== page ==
In relation to any internet services distributed via mobile telecommunications networks, we could expect that carrier liability would apply in relation to any copyright subject matter which has a broadcast right (ie all subject matter except artistic works).

In relation to the liability of internet service providers, the question is whether the Court would find that anyone other than the mobile carrier 'broadcasts'?

3.3. Authorisations - who's liable?

A key question for ISPs is under what circumstances they may be liable for authorising some infringements of copyright that take place using the facilities they provide. In APRA v Telstra the Federal Court did not need to consider the question of authorisation, because it found Telstra directly liable for transmission by means of a diffusion service, and broadcasting via mobiles.

There is as yet no substantial Australian authority directly on the position of ISPs, with the most useful criteria probably still those set out in UNSW v Moorhouse (1975) 133 CLR 1 by Gibbs CJ as a set of four sufficient conditions for authorisation: `It seems to me ... that a person [i] who has under his control the means[12] by which an infringement of (c) may be committed - such as a photocopying machine - and [ii] who makes it available to other persons [iii] knowing or having reason to suspect that it is likely to be used for the purposes of committing an infringement and [iv] omitting to take reasonable steps to limit its use to legitimate purposes would authorise any infringement that resulted from its use' (emphasis and numbering added). He later adds `.. it is clearly sufficient if there is knowledge or reason to suspect that any one of a number of particular acts is likely to be done...' . Moorhouse was a very strong case because UNSW (i) owned and could control the copying equipment (photocopier); (ii) provided the copyright material to be copied; (iii) supplied the copying medium (paper), and (iv) could even control the copying location (ie who used the library).

Similar `control' elements would need to be considered in many situations where the liability of ISPs. In the recent United States decision on the issue Religious Technology Centre v Netcom (1995) 33 IPR 131 (US District Court - N Dist. Calif.), Whyte DJ held that Netcom's automatically retransmitting Usenet posting to 'neighbouring' Usenet computers was not a direct infringement (ie primary infringer by reproduction). While it was undisputed that a copy of the message was made on Netcom computer and held for 11 days, he considered that the question was who made or caused the copying, and concluded that 'Netcom's act of designing or implementing a system that automatically and uniformly creates temporary copies of all data sent through it is not unlike the owner of a copying machine who lets the public make copies with it.'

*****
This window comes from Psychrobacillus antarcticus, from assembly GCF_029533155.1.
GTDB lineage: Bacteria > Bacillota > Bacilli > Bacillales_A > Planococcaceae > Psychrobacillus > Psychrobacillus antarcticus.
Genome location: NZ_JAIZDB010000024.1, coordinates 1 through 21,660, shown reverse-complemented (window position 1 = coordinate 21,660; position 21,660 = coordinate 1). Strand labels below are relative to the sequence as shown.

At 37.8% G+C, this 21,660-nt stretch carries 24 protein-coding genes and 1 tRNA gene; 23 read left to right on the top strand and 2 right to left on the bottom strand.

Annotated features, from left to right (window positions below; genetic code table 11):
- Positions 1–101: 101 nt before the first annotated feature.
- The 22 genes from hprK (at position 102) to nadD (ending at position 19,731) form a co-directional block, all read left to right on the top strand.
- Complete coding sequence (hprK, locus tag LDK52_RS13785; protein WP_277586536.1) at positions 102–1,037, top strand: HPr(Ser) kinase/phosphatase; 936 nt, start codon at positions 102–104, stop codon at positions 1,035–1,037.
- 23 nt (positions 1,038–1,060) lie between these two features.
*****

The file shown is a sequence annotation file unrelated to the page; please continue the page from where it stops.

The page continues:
However, on the question of contributory infringement (closest to our 'authorisation') Whyte DJ held there was a genuine issue to be tried, as two necessary elements were present. 'Knowledge of infringing activity' was present once RTC warned Netcom about the alleged infringing postings[13], and 'substantial participation' was arguable from the automatic repositing facility[14]. It was a genuine issue whether Netcom should be liable for not taking simple measures to prevent damage once it had notice.

This approach taken in Netcom seems similar to Australian law on authorisation, and can give little comfort to Australian internet service providers.

Example - inline images

An interesting example of unique authorisation issues that can arise in cyberspace is the inclusion of an in-line image link in the HTML for a web page, where the image referred to is an image created by someone else and the image file is located on their server in a public_html directory[15]http://seidel.ncsa.uiuc.edu/copyright/].